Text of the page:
PBS assist with the rescue of four lions from a circus in Bolivia! Read the story below and see the lions in their new home!
PBS work in conjunction with ADI (Animal Defenders International) to arrange the transport of four lions, rescued from a Bolivian circus after the success of ADI’s “Stop Circus Suffering Campaign”- which led to the first national circus ban in South America and the world’s first ban on all animal acts.
Once the law had been approved, “Circo Abuhabda” decided to relinquish ownership of five lions and a baboon. At that time, the circus was located in Santa Cruz and contacted the local group “Animales SOS”. The animals were handed over in their beast wagon and the group then contacted ADI, with a request that they take the animals for re-homing.
ADI’s team in Bolivia began to explore different options for a temporary enclosure for the animals in Santa Cruz prior to their export. However, against ADI’s advice, the animals were moved to Cochabamba, a city in the countryside, 12-18 hours through mountain roads, with a very small airport that presented difficulties for the relocation.
Once in Cochabamba, the beast wagon was placed in a metropolitan authority-owned park and the animals entered a political minefield. The local authorities in Cochabamba wanted the animals in their city but the national environment authority, SENASAG and DGB, disagreed. The animals became the centre of a power battle. ADI was not allowed to move them from this unsuitable location, and as a result they had to handle an undesirable situation for them as best they could.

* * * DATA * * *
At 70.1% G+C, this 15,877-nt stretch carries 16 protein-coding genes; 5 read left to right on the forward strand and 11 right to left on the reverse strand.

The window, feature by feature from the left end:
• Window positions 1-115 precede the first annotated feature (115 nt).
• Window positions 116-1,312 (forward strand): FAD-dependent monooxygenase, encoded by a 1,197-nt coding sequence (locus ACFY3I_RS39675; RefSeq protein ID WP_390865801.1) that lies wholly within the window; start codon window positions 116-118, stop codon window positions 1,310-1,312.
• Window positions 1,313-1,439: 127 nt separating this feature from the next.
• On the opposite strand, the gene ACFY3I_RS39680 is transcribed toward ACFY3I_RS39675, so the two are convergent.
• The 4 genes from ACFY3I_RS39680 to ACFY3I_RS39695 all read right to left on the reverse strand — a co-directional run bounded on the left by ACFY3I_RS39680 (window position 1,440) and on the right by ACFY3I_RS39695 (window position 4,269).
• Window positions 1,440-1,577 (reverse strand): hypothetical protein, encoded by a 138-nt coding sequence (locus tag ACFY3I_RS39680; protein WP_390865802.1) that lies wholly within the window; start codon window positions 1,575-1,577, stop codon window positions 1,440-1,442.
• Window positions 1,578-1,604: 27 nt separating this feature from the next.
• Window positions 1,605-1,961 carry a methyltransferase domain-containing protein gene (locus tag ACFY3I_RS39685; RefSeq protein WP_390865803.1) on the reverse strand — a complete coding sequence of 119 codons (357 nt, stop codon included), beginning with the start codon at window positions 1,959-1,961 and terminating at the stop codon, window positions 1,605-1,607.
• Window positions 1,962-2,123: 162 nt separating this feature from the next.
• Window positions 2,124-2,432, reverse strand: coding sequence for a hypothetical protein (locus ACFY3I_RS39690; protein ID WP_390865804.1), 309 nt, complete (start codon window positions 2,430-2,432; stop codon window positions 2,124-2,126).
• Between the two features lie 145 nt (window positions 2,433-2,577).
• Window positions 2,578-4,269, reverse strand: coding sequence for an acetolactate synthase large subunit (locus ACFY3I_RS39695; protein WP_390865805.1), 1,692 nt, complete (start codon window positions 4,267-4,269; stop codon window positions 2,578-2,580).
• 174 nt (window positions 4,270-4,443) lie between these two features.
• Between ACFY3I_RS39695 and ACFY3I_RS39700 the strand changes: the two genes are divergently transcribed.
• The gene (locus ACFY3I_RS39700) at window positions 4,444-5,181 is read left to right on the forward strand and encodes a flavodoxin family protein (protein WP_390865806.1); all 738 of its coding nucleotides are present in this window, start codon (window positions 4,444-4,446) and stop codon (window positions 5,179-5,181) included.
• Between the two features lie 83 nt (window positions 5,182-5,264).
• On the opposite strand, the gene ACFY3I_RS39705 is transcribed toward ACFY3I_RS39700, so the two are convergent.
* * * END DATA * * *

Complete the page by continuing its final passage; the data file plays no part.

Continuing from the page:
ADI then began a 9 month period of negotiations with the various authorities to get permission to move the animals. ADI made arrangements to relocate the lions at the ARK 2000 sanctuary in San Andreas, California, run by the Performing Animal Welfare Society (PAWS).
Once the permits were secured, ADI and PBS began finalizing the negotiations with airlines for the flights to the US.
However, there were serious problems with Cochabamba airport – it was a small local airport that lacked the loading equipment to get the crates into an aircraft of the size that could take them to the USA. It was suggested that the animals would need to be trucked back to Santa Cruz – a 12-18 hour journey with no means to clean out their cages at the other end before their flight.
A further complication was that there was political unrest, with strikes, riots and road blocks all through the mountains. After liaising with several national and international airlines, the Bolivian airline TAB was able to provide a solution, allowing the animals to fly directly from Cochabamba.
After all those obstacles, on Thursday 27 May the lions were ready to be loaded in the aircraft at 02:00. However, due to a hydraulic failure the aircraft had to be replaced and got to Cochabamba 6 hours after the scheduled time. After much waiting, hoping and expectation, the crates were finally loaded into the plane and took off to San Francisco.
After a quick stop for refueling in Panama, the lions finally arrived in San Francisco. The lions were unloaded in the VIP area of the airport, checked by the ADI veterinary team and they were given a drink of water by ADI Ambassador and CSI actress, Jorja Fox. Afterwards, they were loaded onto two trucks and driven 4 hours, to ARK2000 in the California countryside.